Timeline of Crimes: Georgia Perimeter College Budget Shortfall


A review by the University System of Georgia (USG) of the $16 million budget shortfall in 2012 at Georgia Perimeter College (GPC)— a review that was explicitly relied on by Attorney General Sam Olens in his decision not to investigate further–found no evidence of fraud or criminal activity.1

That conclusion—that no crimes were committed–is based largely on the USG’s acceptance of claims by GPC’s Executive Vice President for Financial and Administrative Affairs, Ron Carruth, that he had no knowledge that his official reports of an ample budget surplus, even as reserves were being depleted to cover revenue shortfalls, were false. In particular, Carruth blamed GPC Budget Director Mark Gerspacher for misinforming him about spending overtaking revenues and depleting GPC’s reserve funds—which contained $20 million at the start of 2009 and disappeared by the end of 2011. 2

The following 2011-2012 timeline demonstrates, however, that budget reports for GPC were knowingly and willfully falsified in felony violation of OCGA 16-10-203 & 16-10-8.4

It appears that accurate budget information was withheld for over a year,5 in violation of those statutes, as well as GPC Policy 302 that required Carruth, as Executive VP for Financial and Administrative Affairs, to inform the President of any indication that the GPC budget was not sustainable.6

2011-2012 TIMELINE

March 10, 2011: VP of Finance Ron Carruth and Budget Director Mark Gerspacher reported a budget surplus of $38 million to the GPC Faculty Senate.

July 1, 2011: According to Gerspacher,7 Carruth ordered Gerspacher to withdraw $1.5 million from the reserve fund to cover revenue shortfalls—three months after reporting the $38 million surplus to the Faculty Senate.

July 2011: According to Assistant VP of Finance Sheletha Champion, in the USG review, she passed on to Carruth a report of negative balances and dwindling reserves, but Carruth took no action—though GPC Policy 302 gave Carruth an affirmative duty to inform the president.

September 22, 2011: state auditors at the budget exit interview inform GPC budget staff of multiple negative balances in GPC accounts. The interview was attended by Carruth, Champion, and Gerspacher—who never brought this negative review to the attention of GPC management outside Carruth’s department, contrary to GPC Policy 302.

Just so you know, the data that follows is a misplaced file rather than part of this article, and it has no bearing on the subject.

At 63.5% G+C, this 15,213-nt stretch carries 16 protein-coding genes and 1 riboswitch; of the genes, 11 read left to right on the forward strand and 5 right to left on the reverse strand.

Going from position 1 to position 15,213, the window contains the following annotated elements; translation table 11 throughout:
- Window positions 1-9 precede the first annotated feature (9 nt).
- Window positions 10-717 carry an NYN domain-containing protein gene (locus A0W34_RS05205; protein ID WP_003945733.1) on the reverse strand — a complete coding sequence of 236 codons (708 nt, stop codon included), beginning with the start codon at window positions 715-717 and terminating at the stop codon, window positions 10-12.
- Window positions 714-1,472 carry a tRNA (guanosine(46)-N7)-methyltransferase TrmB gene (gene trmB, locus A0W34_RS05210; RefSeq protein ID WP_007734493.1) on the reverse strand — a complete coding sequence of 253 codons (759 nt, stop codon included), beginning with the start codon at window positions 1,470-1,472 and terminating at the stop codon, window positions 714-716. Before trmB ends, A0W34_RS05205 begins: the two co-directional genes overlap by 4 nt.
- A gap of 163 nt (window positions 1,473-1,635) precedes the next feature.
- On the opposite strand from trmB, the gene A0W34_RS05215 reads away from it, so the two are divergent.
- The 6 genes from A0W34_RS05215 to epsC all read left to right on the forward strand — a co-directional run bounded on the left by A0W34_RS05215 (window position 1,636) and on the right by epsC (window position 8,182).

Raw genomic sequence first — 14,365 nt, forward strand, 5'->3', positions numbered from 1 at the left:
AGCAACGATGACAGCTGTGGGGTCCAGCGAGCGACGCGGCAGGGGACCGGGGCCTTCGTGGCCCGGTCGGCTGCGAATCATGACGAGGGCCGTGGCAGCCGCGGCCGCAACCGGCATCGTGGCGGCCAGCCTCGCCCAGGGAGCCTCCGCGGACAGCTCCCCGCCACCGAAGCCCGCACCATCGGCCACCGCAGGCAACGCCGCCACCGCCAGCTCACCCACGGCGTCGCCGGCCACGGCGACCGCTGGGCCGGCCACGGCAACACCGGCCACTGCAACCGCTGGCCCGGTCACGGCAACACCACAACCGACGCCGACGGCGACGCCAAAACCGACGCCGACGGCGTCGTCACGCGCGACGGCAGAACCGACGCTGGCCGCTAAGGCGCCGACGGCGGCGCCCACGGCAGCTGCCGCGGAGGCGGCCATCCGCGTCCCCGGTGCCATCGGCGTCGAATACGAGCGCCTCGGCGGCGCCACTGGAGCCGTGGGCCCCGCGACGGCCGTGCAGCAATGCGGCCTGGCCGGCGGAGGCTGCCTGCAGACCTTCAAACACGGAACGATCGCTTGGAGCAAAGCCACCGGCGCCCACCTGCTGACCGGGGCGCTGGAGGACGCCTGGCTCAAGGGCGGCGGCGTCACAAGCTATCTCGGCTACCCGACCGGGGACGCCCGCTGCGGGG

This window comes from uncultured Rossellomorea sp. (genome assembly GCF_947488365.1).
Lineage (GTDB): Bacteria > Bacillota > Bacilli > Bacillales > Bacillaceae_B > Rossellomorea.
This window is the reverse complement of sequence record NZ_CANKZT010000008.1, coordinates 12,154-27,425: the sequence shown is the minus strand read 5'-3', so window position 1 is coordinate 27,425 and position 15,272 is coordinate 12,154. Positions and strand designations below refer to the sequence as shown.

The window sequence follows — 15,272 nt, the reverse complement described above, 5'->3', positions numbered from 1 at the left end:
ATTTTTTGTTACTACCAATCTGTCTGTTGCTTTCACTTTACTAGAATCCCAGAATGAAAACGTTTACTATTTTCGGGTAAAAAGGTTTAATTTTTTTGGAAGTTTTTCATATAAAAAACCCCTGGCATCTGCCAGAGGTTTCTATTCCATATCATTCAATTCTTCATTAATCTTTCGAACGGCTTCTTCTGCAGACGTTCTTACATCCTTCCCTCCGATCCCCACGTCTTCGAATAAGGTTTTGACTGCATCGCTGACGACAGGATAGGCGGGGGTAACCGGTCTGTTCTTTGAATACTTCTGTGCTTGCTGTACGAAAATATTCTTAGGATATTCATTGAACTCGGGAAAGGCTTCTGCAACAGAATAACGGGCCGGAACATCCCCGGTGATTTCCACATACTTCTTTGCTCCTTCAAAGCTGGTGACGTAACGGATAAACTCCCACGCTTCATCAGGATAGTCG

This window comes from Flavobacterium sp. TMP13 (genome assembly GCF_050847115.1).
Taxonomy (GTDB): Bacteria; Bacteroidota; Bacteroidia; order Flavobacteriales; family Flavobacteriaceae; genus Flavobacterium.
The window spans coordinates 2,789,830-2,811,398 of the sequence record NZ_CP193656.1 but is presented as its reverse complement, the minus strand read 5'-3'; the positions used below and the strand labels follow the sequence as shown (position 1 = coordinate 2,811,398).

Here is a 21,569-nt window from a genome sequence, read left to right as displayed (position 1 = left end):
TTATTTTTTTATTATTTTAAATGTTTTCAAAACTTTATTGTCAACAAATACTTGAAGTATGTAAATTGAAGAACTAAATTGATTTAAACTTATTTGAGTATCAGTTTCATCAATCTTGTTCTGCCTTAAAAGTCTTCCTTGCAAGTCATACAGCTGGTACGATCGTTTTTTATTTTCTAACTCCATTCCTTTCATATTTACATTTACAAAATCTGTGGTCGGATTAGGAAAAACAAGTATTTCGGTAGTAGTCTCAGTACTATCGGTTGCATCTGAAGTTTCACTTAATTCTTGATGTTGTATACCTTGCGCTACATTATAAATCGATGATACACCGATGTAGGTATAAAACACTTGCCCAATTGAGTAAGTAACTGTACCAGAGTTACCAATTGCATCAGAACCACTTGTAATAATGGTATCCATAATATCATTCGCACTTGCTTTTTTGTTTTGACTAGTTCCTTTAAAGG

January 23, 2012: GPC budget staffer in charge of auxiliary reserve funds, Keith Chapman, writes to Assistant VP of Finance Sheletha Champion complaining about a decrease in two different reserve funds of $4.5 million and $3.2 million, and refers to plans by Carruth “to spend additional auxiliary reserves this year.” In the email, Chapman expresses anger that millions in reserves are “gone with no explanation.”

February 3, 2012: In response, Champion requested Gerpsacher to prepare a report on the GPC reserve funds depletion by February 10—and asked all GPC budget staff to report to her any knowledge they have of Champion and Carruth being aware of the reserve funds depletion.

February 9, 2012: Gerspacher sent Champion the report on reserve depletion she requested. The report referenced discussions as early as July 2011 with Carruth and Champion about spending GPC reserve funds to avoid revenue shortfalls.  This report was never shared with Tricoli or GPC management outside Carruth’s budget office, contrary to GPC Policy 302.

March 6, 2012: Carruth’s official report to the President’s Cabinet states $3.6 million in reserve and “normal USG budget process.”

March 8, 2012: In the annual USG budget hearing attended by Carruth, President Tricoli informed Chancellor Hank Huckaby of Tricoli’s plan to raise GPC faculty salaries, using an $800,000 reserve set aside for that purpose.

March 15, 2012: Budget Director Mark Gerspacher’s last day on the job. He leaves GPC for a job at another USG institution.

March 21, 2012: Champion forwarded Gerspacher’s February 9 report on reserve depletion to Carruth—who in turn forwarded it without comment to Gerpsacher’s replacement, Amy Jurgens.  Champion’s March 21 email references a prior conversation with Carruth about spending the auxiliary reserves.

March 23, 2012: Tricoli emails Carruth and Huckaby about Tricoli’s plans to use the $800,000 set aside to raise faculty salaries. Carruth makes no mention of depleted reserves (per February budget report) or $6.1 million operating deficit and $6.7 million fringe benefits arrears (per March budget analysis—see March 24).

March 24, 2012: The day after the discussion of faculty raises, Champion emails a budget analysis prepared for accreditation agency, saying the final report is due to the USG on March 26. That budget analysis shows $6.7 million arrears in employee fringe benefits with three months left in the fiscal year, as well as a $6.1 million deficit in GPC’s operating expenses. Champion’s March 24 email refers to Carruth’s knowledge of “over spending and little to no fund balance” over the last two years—the day after Carruth made no response to Tricoli’s discussion of spending the reserve supposedly set aside for faculty raises. This March 2012 report detailing at least a $12.8 million deficit was never shared with Tricoli or GPC management outside Carruth’s budget office, contrary to GPC Policy 302.

April 15, 2012: Carruth informed President Tricoli that GPC had $4 million available to the end of the fiscal year (June 30).  [Carruth did not mention that, according to his department’s March 2012 budget analysis, these funds fell $6.1 million short of operating needs.]